Earlier this year, we argued that secular stagnation wasn’t dead. Since then, our conviction has only strengthened.
The world’s developed economies are still stuck in an environment of low growth, low inflation, and low interest rates.
Confidence remains high, but the hard economic data is less buoyant
There’s a schism within the investment world about where the global economy is going, with some analysts arguing a structural break from secular stagnation is under way.
The soft data—reflected in recent sentiment surveys—has lent some merit to that upbeat view. The U.S. National Federation of Independent Business (NFIB) Small Business Optimism Index spiked in November 2016 and has remained high since. This improved view is also reflected in Europe, where consumer and business confidence measures also jumped markedly.
The positive outlook has lifted global stocks, with improved earnings revisions helping extend the streak of gains in the United States, while the European markets have fared even better in recent months.
The soft data would suggest that the developed world is on the precipice of breaking out of the low growth, low inflation, and low rate environment we’ve been stuck in since the 2008 global financial crisis, but the hard economic data tells a different story altogether. U.S. consumers—who’ve driven virtually every economic recovery in the country’s history—have started to show signs of strain.
Retail sales growth has been tepid for years, but it has weakened recently. New car registrations have fallen sharply in just a few months this year. Private consumption weakness can be explained in part by weak real wage growth in the United States. This trend is also plaguing Europe, with real wage growth remaining sluggish in Germany and weakening in the United Kingdom.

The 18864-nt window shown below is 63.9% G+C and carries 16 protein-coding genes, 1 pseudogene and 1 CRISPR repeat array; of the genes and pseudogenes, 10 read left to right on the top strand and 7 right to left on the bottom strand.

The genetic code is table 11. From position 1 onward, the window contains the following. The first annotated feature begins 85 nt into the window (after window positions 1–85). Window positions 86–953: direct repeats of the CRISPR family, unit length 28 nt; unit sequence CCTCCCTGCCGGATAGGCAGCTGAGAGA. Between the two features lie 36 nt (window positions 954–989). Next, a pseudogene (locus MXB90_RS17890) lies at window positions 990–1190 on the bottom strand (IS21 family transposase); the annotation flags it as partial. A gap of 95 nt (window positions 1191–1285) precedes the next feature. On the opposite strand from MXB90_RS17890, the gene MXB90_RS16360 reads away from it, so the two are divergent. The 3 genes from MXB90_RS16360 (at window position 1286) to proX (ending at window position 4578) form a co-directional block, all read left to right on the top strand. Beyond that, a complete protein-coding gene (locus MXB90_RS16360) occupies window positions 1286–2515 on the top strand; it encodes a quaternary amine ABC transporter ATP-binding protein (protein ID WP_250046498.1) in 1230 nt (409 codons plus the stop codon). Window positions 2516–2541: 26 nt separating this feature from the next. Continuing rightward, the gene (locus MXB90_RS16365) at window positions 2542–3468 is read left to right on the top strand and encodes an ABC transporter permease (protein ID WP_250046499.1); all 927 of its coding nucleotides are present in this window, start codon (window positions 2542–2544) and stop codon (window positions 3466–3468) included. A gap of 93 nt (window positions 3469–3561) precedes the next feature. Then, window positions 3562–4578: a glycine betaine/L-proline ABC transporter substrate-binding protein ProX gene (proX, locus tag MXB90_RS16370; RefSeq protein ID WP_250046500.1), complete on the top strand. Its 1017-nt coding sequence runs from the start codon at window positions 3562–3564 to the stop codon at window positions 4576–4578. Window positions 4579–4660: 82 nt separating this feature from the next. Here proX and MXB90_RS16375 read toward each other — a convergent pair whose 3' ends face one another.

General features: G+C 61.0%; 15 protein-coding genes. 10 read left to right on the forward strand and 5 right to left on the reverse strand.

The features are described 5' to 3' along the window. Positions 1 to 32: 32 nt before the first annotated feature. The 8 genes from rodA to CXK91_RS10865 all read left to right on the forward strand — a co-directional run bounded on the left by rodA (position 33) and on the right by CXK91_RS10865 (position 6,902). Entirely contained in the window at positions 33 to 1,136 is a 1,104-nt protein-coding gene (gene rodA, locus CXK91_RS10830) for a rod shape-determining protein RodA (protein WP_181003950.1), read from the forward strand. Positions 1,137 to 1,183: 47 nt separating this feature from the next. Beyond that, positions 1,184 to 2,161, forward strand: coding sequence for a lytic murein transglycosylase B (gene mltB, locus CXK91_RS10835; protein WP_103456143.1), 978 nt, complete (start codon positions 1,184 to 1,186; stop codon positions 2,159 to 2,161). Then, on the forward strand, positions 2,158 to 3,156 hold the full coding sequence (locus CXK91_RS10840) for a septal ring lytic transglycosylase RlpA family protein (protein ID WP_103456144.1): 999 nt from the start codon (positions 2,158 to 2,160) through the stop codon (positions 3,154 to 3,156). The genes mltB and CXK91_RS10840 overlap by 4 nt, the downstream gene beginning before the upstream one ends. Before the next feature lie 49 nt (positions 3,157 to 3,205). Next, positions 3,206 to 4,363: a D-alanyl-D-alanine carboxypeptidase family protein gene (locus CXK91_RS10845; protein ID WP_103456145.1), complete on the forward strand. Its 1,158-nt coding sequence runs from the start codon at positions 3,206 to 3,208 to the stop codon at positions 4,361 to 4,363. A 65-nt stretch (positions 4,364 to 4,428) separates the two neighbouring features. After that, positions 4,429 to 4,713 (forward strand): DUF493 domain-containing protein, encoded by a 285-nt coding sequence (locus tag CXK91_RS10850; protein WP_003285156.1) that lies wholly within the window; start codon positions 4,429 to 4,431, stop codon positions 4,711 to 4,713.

Oversupply—of debt, liquidity, and labor—continues to weigh on economic growth
Will investment increase as a result of the better expectations reflected in the soft data, or will confidence fizzle and fall in line with the weaker hard data? To answer this, we need to look at three of the bigger global drivers weighing on growth, which will likely override any fiscal or monetary stimulus measures.
- First, we continue to have an oversupply of debt, liquidity, cheap labor, and regulation, all of which weigh on economic growth.
- Second, without a material boost in what’s essentially stagnant productivity growth, it’s difficult to see potential GDP growth shifting into higher gear.
- Third, most developed and some key emerging economies are facing unfavorable demographics as their populations age, creating a drag on economic activity.
Our conclusion remains that the United States continues to be roughly a 2% growth economy, with the eurozone in aggregate at about 1.5% and Japan around 1%. We will no doubt have quarters of growth that exceed or fall short of these estimates, depending on fiscal and monetary policies in these regions, but overall we see little reason to believe that much has changed on the potential GDP growth front in any major developed economies. In our view, low growth, low inflation, and low interest rates are here to stay.
Editor’s note: This material was drawn from our 6/30/17 Global Market Outlook, which can be read in its entirety here.
Investing involves risks, including the potential loss of principal. The stock prices of midsize and small companies can change more frequently and dramatically than those of large companies. Growth stocks may be more susceptible to earnings disappointments, and value stocks may decline in price. Large company stocks could fall out of favor, and foreign investing, especially in emerging markets, has additional risks, such as currency and market volatility and political and social instability. Fixed-income investments are subject to interest-rate and credit risk; their value will normally decline as interest rates rise or if an issuer is unable or unwilling to make principal or interest payments. Investments in higher-yielding, lower-rated securities include a higher risk of default.